Societal Allocation of Resources

With the proposed FY 2023 federal budget, government expenditures will grow to roughly 23% of the $26 trillion US Gross Domestic Product. Even with the proposed substantial annual tax increases on high-earners’ incomes, the offsetting tax revenues are insufficient to avoid a perpetual trillion dollar deficit each year, amounting to 5% of US GDP. This will drive the current $26 trillion of US National Debt to $40 trillion by 2030 or so, amounting to well over 100% of US GDP. 

The higher a country’s debt-to-GDP ratio climbs, the higher its risk of default becomes.  The US ratio is among the highest of OECD countries, exceeded by only Japan, Greece, and Italy.  A ratio over 100% indicates that a country may have difficulty paying its debts.  This may lead to reluctance among investors and their abandoning dependence on the dollar.

How is the government budget spent.  Considering the $7 trillion budget, with $4 trillion revenues, in FY 2021, the allocation was as follows.

  • Income supplements 24%
  • Healthcare 12%
  • Social Security 17%
  • Defense 11%
  • Medicare 10%
  • Interest 5%
  • Commerce & housing 4%
  • Education, training, & social services 4%
  • General government 4%
  • Veterans benefits & services 3%

Note that income supplements include stimulus payments in response to the coronavirus and child tax credits

Is this an appropriate allocation of societal resources?  Roughly half goes to people who are not prepared to fend for themselves.  The issue is not their preparation, or lack there of, but the fact that expenses have completely outstripped peoples’ abilities to pay.  It seems to me that too many people are making too much money for providing services that are prohibitively costly.

About one third goes to services provided by federal agencies.  Are those services worth the price?  There is much variation here, but non-defense is overshadowed by defense.  It is difficult to argue that leading-edge defense capabilities are not critical.  However, continuing to acquire yesterday’s capabilities supported by Congressionally mandated expenditures are very much of questionable value.

Is society seeing good returns on its investments?  I think the answer is a resounding, “No,” unless we view a primary purpose of government to be redistribution of incomes to the less fortunate and those at the head of the line for government contracts.  We are spending enormous amounts to sustain “rice bowls,” many of which are no longer warranted.  We need to pay much more attention to where societal investments make sense.  We all need to be much more savvy investors in the future of our society.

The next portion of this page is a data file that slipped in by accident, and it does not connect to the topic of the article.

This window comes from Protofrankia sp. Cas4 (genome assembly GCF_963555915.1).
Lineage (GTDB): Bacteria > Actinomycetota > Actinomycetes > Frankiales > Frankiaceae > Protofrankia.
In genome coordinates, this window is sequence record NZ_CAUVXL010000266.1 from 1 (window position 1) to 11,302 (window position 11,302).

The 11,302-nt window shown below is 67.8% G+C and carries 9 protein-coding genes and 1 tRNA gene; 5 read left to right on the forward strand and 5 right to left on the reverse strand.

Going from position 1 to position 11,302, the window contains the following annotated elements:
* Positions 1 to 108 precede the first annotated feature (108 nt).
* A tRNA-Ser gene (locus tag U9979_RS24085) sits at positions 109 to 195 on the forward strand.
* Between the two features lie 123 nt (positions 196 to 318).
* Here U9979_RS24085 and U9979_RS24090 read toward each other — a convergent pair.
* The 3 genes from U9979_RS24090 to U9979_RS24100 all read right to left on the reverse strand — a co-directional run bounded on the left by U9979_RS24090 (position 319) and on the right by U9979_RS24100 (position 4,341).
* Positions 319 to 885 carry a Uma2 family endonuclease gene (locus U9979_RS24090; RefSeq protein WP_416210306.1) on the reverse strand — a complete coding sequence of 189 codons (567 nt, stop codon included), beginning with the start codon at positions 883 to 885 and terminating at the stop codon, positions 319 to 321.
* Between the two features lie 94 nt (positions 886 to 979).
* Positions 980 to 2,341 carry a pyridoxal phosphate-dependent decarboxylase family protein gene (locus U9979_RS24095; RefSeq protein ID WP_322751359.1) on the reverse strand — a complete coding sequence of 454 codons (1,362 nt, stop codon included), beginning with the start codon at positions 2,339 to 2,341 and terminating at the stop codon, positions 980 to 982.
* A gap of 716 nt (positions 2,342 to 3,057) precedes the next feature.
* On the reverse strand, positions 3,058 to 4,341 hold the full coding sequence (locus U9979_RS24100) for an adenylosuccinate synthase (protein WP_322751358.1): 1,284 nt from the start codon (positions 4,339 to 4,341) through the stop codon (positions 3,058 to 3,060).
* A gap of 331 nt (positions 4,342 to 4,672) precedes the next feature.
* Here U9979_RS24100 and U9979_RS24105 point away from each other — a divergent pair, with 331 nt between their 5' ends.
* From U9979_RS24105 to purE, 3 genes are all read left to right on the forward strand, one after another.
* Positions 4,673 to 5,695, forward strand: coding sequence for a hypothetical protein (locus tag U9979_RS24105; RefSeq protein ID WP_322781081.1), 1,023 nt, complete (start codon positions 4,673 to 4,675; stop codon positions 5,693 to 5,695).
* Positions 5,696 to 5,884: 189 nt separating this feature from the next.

Consider how we got into this situation.  I saw in a recent commentary that the projected NIH budget includes a 0.6% increase. The commentators said that this was “grossly insufficient funding.”  In contrast, the President’s budget proposes strong increases to the budgets of CDC (27%), FDA (11 %), and NSF (19%).  What is the “right” amount for the NIH budget?  Would 50%, 100%, or 200% increases be sufficient?  Might that warrant substantial decreases of the budgets for Social Security, Medicare and Medicaid?  The evidence base for such advocacy is often slight at best.  It is all just pontifications.

At an extreme, I have encountered arguments that the portion of the Federal budget focused on disabilities should be focused on improving wheelchairs, nothing else.  No prosthetics, training, job aids, etc.  I confronted those advocating this position saying, “This is a ridiculous position.  No one will ever agree to this.”  Their response was, “We know it is ridiculous, but we always get a bit more when we take an extreme position.”  The difficulty, of course, is that most advocacy groups do this. 

Advocacy determines the federal budget, driven by lobbyists, campaign contributions, and ultimately voters.  One might think that tradeoffs are determined by, for example, the marginal returns of an additional dollar spent on health, education, or defense.  One might expect attractive returns on investments from long-term savings due to near-term expenditures.  However, the budget process is more like horse trading – really vote trading — than careful, broadly based analysis.

Everyone wins a little and loses a little in this process, but the winnings are sufficient for Members of Congress to be reelected in their district or state.  Completely reasonable and economically attractive proposals disappear either because they threaten rice bowls or the opposition does not want the proponents to gain political credit for proposing and orchestrating the idea to fruition.

How might this dilemma be addressed?   Singapore provides a compelling example of a professionally managed economy and country.  Top leadership has impressive credentials and experience – and is very well compensated.  Our federalist traditions would not support this.  Every state, indeed every city council and school board, can independently make its own rules.  Any citizen, regardless of expertise, can be elected to serve. 

Change will have to be more subtle and incremental.  The ethic has to evolve from everyone scrambling to get their piece of the pie, to a public consciousness focused on performance, quality, and equity.  The ingredients for this sentiment are occasionally apparent, but far from pervasive.  My guess is that forces such as the pandemic, war in Ukraine, and the impending climate crisis will prompt important dialogues about performance, quality, and equity, and slowly enable embracing this sentiment.

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